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Chain Reaction  Print E-mail
Blu-ray Sci-Fi-Fantasy
Written by Mel Odom   
Sunday, 01 July 2007

0 of 1 people found the following review helpful

Overall rating (weighted)
4.0
Movie Rating:
3.0
Audio Quality:
4.5
Video Quality:
5.0
Supplements:
1.0
Purchase: Buy from Amazon.com
Was this review helpful to you? yes     no

“Chain Reaction” came out in 1996, but the subject matter of the movie—a source of free energy—is as timely now as it was then. However, when first released, it didn’t make much of a splash. Despite having A-list talent, Keanu Reeves, Morgan Freeman, Brian Cox, Fred Ward, and Rachel Weisz, the movie never performed any better than a B-grade thriller. One has to assume that only that assembly of starpower has brought the movie to a Blu-ray release.

Keanu Reeves stars as Eddie Kasalivich, a blue collar worker turned physics prodigy. As always Reeves plays his role with wide-eyed intensity. He wears the boots, jeans, and plaid shirt over T-shirt of the working class and rides a motorcycle, but you never forget that it’s Reeves playing a role. We learn that he dropped out of university the first time after blowing up a lab, but we never learn how that happened, why he walked away from school, how he got back in, or what he truly wants to do with his education. He appears to be a machinist able to make magical components, and even that’s not explained. As a thriller hero, he comes across more as a poor man’s MacGyver.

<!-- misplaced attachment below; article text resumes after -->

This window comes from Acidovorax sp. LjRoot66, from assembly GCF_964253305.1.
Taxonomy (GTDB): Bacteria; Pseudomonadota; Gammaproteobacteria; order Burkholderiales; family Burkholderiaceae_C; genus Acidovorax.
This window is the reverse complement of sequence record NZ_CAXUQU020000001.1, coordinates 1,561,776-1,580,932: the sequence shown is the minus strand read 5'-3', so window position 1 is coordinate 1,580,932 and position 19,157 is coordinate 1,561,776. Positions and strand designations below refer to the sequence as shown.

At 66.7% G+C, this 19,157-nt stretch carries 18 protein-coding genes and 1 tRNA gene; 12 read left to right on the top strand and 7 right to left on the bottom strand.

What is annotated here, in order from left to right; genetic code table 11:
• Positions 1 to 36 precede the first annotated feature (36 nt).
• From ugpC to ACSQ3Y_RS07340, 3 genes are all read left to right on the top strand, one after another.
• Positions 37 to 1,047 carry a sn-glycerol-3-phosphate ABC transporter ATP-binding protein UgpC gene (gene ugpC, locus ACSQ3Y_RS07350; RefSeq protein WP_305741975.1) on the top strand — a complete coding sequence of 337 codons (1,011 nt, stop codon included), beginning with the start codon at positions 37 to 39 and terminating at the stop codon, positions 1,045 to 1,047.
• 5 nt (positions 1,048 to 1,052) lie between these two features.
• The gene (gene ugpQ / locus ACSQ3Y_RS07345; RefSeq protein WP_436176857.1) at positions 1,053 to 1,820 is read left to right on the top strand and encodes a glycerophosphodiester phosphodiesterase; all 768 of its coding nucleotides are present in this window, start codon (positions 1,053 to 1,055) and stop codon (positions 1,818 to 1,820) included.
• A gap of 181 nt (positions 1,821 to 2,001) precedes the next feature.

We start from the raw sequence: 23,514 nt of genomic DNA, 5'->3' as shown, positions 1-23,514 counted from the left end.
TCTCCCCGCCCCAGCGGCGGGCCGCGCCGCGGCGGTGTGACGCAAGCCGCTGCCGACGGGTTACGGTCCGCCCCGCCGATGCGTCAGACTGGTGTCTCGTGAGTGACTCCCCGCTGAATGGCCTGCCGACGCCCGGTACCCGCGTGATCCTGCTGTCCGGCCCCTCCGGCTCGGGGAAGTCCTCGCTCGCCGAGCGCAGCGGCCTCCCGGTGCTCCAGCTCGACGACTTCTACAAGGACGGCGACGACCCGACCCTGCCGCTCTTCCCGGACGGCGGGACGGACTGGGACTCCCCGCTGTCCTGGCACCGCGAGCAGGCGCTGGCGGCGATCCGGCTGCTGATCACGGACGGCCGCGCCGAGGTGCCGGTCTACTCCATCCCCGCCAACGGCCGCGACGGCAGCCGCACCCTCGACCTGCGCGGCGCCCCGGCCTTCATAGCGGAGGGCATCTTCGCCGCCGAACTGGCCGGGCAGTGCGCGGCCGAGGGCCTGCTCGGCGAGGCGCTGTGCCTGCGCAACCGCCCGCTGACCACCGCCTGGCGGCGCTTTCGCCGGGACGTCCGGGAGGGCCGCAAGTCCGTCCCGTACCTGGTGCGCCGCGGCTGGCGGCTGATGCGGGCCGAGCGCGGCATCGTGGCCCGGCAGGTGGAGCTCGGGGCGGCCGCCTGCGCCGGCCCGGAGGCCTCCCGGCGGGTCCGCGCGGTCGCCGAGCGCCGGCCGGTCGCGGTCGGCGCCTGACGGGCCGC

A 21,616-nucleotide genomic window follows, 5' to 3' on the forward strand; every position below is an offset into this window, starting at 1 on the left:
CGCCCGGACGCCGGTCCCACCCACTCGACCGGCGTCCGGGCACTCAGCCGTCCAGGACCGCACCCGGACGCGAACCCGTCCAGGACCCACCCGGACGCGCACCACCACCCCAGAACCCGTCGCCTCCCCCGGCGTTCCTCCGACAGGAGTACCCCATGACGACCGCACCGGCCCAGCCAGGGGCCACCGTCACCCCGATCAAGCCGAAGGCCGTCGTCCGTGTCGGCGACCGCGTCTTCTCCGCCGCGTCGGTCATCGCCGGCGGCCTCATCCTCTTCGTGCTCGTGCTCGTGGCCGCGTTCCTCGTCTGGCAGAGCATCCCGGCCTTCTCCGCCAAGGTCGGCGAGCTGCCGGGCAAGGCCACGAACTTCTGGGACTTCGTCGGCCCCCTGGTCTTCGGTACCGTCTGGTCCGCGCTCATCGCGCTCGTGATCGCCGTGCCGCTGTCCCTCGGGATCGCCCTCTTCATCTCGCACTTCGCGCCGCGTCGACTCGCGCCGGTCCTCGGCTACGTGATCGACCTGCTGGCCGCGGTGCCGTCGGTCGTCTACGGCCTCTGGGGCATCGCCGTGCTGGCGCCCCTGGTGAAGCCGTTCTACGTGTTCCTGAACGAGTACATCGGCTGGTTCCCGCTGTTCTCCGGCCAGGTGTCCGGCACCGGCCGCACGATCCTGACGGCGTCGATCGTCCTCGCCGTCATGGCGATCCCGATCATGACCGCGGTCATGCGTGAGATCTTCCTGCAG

Morgan Freeman is Paul Shannon, a government-connected agent that’s probably with the Central Intelligence Agency. Freeman is an awesome actor. With Shannon, Freeman portrays a man who is still surprised by the things life offers, who is conflicted by loyalties, and yet who can maintain an ice-cold veneer to get the job done, no matter how distasteful it is or whom he has to hurt. However, the lack of background on his character again lessens the viewer’s understanding of him.

As Lily Sinclair, an English physicist, Rachel Weisz is innocent and driven. She’s effective as a woman in danger who can rise to the occasion and save herself. She’s sexy, but the viewer never forgets that she’s acting. She delivers the part, but there’s just not enough meat to the character for her to do much more then deliver lines and look good.